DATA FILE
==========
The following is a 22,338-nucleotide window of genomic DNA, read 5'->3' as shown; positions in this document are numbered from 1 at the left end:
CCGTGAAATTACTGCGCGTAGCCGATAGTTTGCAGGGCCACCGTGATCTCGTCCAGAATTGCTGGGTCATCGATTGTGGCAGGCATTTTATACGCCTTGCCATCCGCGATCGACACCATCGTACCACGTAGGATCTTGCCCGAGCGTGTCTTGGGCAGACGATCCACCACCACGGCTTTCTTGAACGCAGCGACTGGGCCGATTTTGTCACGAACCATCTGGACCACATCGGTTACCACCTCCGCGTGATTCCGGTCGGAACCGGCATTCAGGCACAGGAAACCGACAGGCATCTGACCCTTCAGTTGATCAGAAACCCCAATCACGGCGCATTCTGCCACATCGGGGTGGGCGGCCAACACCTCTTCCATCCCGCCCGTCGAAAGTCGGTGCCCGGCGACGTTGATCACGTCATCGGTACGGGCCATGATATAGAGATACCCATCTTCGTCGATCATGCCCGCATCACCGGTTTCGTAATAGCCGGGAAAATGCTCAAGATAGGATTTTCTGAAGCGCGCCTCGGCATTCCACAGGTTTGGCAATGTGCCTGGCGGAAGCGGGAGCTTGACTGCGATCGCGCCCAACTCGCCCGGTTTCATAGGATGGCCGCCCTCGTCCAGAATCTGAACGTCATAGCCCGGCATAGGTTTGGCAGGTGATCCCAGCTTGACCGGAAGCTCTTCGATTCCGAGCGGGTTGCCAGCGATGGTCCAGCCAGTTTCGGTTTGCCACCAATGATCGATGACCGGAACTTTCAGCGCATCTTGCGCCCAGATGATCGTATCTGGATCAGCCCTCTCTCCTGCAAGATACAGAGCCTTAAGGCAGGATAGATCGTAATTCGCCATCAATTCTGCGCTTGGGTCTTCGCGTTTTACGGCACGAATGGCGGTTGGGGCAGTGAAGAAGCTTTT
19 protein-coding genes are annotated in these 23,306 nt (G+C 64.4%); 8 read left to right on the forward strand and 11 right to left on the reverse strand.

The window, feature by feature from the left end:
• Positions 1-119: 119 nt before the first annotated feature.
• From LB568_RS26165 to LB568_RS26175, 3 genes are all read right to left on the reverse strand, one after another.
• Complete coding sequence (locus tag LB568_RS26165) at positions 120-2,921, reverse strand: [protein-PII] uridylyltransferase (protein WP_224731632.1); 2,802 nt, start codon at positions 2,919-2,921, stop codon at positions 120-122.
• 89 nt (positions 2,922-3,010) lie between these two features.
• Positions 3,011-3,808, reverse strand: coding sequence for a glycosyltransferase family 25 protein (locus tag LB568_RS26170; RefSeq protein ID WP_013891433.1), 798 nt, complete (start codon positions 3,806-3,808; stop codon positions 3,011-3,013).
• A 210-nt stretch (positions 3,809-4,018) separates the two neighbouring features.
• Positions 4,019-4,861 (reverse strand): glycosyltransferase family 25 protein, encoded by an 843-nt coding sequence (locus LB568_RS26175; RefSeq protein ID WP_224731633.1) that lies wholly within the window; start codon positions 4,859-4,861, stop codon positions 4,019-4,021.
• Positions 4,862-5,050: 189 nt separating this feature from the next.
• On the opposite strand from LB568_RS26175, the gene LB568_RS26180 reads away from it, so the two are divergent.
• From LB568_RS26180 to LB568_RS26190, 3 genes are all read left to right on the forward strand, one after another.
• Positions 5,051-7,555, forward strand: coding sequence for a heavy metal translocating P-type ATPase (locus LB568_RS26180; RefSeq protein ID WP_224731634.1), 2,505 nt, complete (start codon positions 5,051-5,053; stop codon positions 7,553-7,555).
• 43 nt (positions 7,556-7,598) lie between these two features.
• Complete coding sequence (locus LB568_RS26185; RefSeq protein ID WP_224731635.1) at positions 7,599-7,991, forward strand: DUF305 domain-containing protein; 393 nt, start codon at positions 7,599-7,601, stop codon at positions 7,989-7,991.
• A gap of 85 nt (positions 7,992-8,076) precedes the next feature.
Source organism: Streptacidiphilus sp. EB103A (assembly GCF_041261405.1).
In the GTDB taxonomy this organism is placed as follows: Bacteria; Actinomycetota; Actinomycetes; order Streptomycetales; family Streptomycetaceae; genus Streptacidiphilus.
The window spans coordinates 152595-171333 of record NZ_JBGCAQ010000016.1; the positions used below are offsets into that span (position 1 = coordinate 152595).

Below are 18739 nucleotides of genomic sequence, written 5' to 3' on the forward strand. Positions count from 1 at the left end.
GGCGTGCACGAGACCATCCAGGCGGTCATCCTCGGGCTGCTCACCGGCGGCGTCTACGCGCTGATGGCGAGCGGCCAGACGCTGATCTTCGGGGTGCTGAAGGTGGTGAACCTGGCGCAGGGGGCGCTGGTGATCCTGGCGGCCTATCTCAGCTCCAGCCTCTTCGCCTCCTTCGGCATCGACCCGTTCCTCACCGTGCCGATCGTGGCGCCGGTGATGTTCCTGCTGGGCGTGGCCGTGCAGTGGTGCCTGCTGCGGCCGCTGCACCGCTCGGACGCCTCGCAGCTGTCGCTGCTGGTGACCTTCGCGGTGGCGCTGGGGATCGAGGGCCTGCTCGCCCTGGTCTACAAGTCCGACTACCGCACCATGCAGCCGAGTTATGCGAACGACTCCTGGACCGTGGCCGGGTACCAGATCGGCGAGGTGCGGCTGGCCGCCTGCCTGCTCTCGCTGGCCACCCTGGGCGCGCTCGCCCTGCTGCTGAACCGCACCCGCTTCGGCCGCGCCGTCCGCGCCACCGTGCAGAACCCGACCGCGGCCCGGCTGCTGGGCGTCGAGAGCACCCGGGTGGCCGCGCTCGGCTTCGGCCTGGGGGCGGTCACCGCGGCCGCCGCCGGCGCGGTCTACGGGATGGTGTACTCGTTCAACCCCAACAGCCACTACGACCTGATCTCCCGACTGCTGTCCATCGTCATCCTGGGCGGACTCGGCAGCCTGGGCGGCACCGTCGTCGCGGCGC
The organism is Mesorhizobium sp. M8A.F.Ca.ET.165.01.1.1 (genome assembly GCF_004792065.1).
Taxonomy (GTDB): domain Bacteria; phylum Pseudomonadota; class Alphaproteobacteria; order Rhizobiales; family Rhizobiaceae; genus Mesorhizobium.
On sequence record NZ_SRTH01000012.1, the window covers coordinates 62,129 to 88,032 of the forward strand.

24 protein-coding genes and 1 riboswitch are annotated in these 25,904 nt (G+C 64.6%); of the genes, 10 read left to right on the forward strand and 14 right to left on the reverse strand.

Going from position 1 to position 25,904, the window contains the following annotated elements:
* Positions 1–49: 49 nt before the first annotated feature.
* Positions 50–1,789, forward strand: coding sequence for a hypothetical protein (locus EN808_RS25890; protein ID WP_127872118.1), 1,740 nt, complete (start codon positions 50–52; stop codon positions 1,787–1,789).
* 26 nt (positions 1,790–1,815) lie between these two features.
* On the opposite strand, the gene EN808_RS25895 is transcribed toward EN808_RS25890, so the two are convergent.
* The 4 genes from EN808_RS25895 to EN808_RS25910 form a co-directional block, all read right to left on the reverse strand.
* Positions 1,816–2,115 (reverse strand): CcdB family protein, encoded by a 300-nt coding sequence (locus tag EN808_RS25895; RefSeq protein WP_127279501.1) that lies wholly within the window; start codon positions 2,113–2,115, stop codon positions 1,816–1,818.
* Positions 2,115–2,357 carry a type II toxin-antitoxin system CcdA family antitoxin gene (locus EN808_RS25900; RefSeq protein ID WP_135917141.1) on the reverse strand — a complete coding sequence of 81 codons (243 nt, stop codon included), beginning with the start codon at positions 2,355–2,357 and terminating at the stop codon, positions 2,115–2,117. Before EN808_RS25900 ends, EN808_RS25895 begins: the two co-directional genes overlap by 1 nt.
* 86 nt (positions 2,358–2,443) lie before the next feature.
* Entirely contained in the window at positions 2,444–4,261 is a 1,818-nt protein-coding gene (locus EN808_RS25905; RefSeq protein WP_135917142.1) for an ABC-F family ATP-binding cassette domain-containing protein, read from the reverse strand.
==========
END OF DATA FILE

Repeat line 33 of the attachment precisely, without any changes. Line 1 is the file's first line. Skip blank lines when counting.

* The 4 genes from EN808_RS25895 to EN808_RS25910 form a co-directional block, all read right to left on the reverse strand.